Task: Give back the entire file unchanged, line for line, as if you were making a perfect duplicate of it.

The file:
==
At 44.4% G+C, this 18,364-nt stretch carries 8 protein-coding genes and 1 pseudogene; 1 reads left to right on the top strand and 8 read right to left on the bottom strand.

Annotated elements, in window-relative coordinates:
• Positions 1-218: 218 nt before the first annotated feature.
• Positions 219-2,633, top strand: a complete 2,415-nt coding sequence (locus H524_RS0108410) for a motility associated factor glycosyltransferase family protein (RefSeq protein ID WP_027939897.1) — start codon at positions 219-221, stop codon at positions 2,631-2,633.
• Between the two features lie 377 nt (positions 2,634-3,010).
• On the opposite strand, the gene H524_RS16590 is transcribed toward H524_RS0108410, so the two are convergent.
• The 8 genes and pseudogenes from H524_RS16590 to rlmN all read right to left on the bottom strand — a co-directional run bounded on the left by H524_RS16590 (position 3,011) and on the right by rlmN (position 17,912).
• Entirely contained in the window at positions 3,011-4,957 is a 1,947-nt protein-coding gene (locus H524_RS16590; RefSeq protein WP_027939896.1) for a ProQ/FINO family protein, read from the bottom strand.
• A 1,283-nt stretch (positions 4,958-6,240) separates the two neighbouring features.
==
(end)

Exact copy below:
At 44.4% G+C, this 18,364-nt stretch carries 8 protein-coding genes and 1 pseudogene; 1 reads left to right on the top strand and 8 read right to left on the bottom strand.

Annotated elements, in window-relative coordinates:
• Positions 1-218: 218 nt before the first annotated feature.
• Positions 219-2,633, top strand: a complete 2,415-nt coding sequence (locus H524_RS0108410) for a motility associated factor glycosyltransferase family protein (RefSeq protein ID WP_027939897.1) — start codon at positions 219-221, stop codon at positions 2,631-2,633.
• Between the two features lie 377 nt (positions 2,634-3,010).
• On the opposite strand, the gene H524_RS16590 is transcribed toward H524_RS0108410, so the two are convergent.
• The 8 genes and pseudogenes from H524_RS16590 to rlmN all read right to left on the bottom strand — a co-directional run bounded on the left by H524_RS16590 (position 3,011) and on the right by rlmN (position 17,912).
• Entirely contained in the window at positions 3,011-4,957 is a 1,947-nt protein-coding gene (locus H524_RS16590; RefSeq protein WP_027939896.1) for a ProQ/FINO family protein, read from the bottom strand.
• A 1,283-nt stretch (positions 4,958-6,240) separates the two neighbouring features.